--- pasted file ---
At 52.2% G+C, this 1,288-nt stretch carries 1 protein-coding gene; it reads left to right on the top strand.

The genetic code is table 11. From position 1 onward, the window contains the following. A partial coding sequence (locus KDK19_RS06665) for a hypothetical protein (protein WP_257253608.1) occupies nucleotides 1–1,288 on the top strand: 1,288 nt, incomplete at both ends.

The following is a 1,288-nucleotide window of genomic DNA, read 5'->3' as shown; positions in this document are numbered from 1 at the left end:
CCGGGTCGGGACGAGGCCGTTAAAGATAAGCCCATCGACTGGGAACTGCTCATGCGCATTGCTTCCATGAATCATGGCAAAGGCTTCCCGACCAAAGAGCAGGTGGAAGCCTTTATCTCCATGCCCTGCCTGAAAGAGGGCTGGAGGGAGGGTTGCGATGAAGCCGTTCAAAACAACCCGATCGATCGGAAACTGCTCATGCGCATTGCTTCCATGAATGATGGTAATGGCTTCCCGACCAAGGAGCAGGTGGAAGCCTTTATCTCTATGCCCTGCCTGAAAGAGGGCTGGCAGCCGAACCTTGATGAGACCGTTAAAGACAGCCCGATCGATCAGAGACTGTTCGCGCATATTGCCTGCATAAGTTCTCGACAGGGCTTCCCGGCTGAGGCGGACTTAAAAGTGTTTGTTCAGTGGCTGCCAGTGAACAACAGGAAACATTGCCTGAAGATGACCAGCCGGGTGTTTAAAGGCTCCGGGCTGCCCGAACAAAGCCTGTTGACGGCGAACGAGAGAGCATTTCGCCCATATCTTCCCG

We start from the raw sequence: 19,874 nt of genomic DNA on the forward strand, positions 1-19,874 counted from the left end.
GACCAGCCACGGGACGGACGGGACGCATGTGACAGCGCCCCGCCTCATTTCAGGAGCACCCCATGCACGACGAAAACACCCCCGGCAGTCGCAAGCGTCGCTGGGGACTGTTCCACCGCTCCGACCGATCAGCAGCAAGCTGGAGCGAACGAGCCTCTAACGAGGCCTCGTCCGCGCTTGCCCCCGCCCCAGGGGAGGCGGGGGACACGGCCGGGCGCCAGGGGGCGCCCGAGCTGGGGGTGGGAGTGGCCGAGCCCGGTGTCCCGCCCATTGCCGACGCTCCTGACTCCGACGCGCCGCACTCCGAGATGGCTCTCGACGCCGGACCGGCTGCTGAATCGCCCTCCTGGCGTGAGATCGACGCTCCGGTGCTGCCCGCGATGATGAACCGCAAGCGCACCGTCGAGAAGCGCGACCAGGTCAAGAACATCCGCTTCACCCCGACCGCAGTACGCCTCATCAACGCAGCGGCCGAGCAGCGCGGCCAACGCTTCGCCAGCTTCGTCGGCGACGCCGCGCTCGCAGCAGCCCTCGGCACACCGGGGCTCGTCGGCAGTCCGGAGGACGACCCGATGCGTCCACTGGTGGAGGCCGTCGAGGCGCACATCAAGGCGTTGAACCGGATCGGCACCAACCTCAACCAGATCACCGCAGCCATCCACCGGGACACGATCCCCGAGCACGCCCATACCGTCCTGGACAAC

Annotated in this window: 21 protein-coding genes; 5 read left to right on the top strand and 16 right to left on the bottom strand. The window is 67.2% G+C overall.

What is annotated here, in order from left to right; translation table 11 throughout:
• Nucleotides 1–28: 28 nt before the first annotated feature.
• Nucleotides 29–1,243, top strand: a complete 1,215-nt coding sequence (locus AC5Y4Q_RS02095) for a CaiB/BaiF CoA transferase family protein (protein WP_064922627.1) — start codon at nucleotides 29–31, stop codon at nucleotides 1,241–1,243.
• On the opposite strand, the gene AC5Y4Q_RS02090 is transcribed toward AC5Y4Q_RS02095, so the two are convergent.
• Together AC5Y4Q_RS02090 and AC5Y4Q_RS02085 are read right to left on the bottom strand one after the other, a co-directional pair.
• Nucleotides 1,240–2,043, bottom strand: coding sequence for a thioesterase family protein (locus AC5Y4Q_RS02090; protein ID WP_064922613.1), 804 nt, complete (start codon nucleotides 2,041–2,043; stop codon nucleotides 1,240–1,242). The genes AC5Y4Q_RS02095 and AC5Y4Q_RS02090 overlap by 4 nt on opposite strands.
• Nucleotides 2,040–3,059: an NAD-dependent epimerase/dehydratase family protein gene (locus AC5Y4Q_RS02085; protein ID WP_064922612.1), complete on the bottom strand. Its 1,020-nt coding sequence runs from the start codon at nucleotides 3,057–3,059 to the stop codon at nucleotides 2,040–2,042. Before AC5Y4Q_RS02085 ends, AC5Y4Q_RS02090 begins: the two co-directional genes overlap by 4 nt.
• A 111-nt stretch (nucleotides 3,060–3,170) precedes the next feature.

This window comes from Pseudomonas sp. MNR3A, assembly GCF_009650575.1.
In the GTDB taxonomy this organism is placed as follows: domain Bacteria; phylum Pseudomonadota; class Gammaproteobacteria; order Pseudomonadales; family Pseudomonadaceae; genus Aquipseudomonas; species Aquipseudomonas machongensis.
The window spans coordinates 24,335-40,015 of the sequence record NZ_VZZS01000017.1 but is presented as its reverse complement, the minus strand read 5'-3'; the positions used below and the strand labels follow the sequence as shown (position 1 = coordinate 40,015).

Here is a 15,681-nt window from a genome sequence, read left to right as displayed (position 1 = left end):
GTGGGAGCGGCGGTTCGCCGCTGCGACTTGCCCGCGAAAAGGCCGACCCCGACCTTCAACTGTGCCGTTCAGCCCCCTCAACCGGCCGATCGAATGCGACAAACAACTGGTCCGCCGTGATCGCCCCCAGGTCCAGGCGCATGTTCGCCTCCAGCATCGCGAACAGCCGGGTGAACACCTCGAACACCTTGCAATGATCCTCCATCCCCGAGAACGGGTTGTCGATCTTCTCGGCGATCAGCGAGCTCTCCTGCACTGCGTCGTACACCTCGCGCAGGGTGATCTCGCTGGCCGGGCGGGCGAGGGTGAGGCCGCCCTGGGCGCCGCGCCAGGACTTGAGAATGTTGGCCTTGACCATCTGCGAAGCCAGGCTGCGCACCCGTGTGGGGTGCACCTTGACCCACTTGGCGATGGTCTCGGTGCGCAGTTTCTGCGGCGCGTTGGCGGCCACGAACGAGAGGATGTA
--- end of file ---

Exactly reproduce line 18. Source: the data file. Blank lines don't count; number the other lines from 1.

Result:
The window spans coordinates 24,335-40,015 of the sequence record NZ_VZZS01000017.1 but is presented as its reverse complement, the minus strand read 5'-3'; the positions used below and the strand labels follow the sequence as shown (position 1 = coordinate 40,015).